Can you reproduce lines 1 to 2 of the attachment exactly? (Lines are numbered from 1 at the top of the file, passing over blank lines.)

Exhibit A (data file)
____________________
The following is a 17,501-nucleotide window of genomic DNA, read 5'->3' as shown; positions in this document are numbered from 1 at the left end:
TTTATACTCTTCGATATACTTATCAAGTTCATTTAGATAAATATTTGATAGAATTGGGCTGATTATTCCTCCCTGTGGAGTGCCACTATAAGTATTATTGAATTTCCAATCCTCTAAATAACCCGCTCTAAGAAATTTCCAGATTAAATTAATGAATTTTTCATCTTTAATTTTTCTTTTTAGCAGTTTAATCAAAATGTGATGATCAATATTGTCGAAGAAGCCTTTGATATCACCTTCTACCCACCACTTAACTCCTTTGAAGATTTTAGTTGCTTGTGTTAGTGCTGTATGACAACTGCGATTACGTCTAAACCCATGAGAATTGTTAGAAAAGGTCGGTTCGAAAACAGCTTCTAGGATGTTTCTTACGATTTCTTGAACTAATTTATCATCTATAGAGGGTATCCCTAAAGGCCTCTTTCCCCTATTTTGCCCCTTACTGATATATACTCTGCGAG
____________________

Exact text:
The following is a 17,501-nucleotide window of genomic DNA, read 5'->3' as shown; positions in this document are numbered from 1 at the left end:
TTTATACTCTTCGATATACTTATCAAGTTCATTTAGATAAATATTTGATAGAATTGGGCTGATTATTCCTCCCTGTGGAGTGCCACTATAAGTATTATTGAATTTCCAATCCTCTAAATAACCCGCTCTAAGAAATTTCCAGATTAAATTAATGAATTTTTCATCTTTAATTTTTCTTTTTAGCAGTTTAATCAAAATGTGATGATCAATATTGTCGAAGAAGCCTTTGATATCACCTTCTACCCACCACTTAACTCCTTTGAAGATTTTAGTTGCTTGTGTTAGTGCTGTATGACAACTGCGATTACGTCTAAACCCATGAGAATTGTTAGAAAAGGTCGGTTCGAAAACAGCTTCTAGGATGTTTCTTACGATTTCTTGAACTAATTTATCATCTATAGAGGGTATCCCTAAAGGCCTCTTTCCCCTATTTTGCCCCTTACTGATATATACTCTGCGAG